By Pierre T. Omadjela
January, 2017 | Kindu, Democratic Republic of Congo
Earlier this January, Pierre Omadjela made the trip to Kindu Methodist University in the Democratic Republic of Congo on behalf of the E-Reader Project to deliver devices and lead training with the students registered last October at the faculty of theology. The E-Reader Project is a joint project of Discipleship Ministries and Higher Education and Ministry of the United Methodist Church. Omadjela, the Field Project Manager of ICT4D and Church initiatives at United Methodist Communications, traveled to Kindu from Kinshasa for the three-day training. This training was the second one at Kindu that Omadjela has led in as many years.
“From January 18 to 20, I trained 27 students in the faculty of theology, three lecturers and university authorities.” Omadjea said. “We taught about e-reader functions and care. We demonstrated how to charge the tablets and add more books to the device. Today, Kindu has 83 e-readers, offering an adequate library, though we plan to keep expanding it.”
The University’s Dean, Rev. Martin Kasongo, opened the training with a devotion from Proverbs 4:5, encouraging those participating to receive wisdom and insight from this training. He concluded his devotion with some recommendations to books on the devices that will be kept in the University’s library so that students from other areas of study will also have the chance to read them.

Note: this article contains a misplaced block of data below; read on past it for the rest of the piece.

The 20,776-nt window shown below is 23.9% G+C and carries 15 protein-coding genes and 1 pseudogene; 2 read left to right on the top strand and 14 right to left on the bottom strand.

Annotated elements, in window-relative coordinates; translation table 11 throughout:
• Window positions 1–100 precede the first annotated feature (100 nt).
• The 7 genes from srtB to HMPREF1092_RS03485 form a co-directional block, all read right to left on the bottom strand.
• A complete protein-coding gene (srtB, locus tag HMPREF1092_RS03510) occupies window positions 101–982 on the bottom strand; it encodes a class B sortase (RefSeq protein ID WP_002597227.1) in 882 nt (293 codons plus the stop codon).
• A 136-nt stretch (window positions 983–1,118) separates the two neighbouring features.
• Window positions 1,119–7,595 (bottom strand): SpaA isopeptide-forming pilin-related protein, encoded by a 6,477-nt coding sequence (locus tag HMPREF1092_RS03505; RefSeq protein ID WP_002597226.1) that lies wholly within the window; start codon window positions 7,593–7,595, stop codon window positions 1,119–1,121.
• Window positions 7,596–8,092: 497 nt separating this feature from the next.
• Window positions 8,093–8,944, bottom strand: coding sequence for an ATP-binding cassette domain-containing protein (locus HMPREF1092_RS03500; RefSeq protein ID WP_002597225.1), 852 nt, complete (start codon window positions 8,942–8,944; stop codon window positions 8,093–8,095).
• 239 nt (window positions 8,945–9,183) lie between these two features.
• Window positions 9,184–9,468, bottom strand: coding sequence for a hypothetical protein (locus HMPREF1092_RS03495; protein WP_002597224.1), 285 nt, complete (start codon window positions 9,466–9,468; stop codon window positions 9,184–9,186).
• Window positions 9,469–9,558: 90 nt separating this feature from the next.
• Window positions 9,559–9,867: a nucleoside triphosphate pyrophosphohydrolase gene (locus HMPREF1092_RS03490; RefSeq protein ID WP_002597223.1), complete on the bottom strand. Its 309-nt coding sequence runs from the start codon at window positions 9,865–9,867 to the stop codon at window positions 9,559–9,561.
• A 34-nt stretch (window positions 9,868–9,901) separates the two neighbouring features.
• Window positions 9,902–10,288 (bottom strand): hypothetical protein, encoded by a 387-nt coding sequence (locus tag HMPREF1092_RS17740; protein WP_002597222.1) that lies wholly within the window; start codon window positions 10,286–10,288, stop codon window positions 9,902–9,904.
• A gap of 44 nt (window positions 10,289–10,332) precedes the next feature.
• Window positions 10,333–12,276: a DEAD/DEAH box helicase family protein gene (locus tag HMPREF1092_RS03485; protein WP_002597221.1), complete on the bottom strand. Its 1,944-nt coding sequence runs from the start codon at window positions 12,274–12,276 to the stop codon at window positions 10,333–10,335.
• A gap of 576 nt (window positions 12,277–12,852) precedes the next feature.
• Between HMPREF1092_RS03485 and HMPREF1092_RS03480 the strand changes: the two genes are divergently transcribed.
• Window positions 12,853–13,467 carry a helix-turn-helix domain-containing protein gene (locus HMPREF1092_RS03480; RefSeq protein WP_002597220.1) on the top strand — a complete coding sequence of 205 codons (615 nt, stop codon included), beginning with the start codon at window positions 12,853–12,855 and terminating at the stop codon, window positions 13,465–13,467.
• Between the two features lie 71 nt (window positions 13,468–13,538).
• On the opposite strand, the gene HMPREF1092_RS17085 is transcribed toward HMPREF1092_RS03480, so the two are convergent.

The benefits of e-reader are not lost on the students. Mashaka Mutoma, a student studying theology said the devices are bringing modernity to the Methodist University. Another student, Jocia Tembo Bienfait, said he couldn’t have imagined using devices like the Kindle in rural areas like Kindu.
However, the e-reader is the ideal device for Kindu, which is located in a remote part of the DRC. The device can hold up to 1,000 e-books, is not dependent on internet, and holds an electrical charge for two to four weeks — critical in remote locations that depend mostly on solar chargers. The e-readers contain 336 French e-books and theological documents: multiple versions of the Bible, dictionaries and John Wesley’s sermons, as well as texts on theology, pastoral care, United Methodist beliefs and liturgy, church history and classics, including contributions by African authors.
Reverend Antoine Otoka, a faculty member at Kindu, believes the e-readers are doing just more than putting a “library in the pocket” of the students.
“After reading many books in the e-readers, I found that the tool is helping to equalize the resourcing available to students studying in Congo,” Otoka said. “The E-readers help to reduce the ‘inferiority complex’ of pastors trained in Africa and those trained in Europe or America.” He added that the devices are equally helping both students and faculty.
Rev. Otoka, one of the University’s lecturers, said that since adding the e-readers, he must read more and more since both students and staff are using the same Kindle with the same books and references.
“It’s hard to tell which group knows more than the other!” he said.
Pierre T. Omadjela is Field projects manager for ICT4D and Church Initiatives, United Methodist Communications/Congo Central Conference. Omadjela, served as the primary trainer, teaching in French.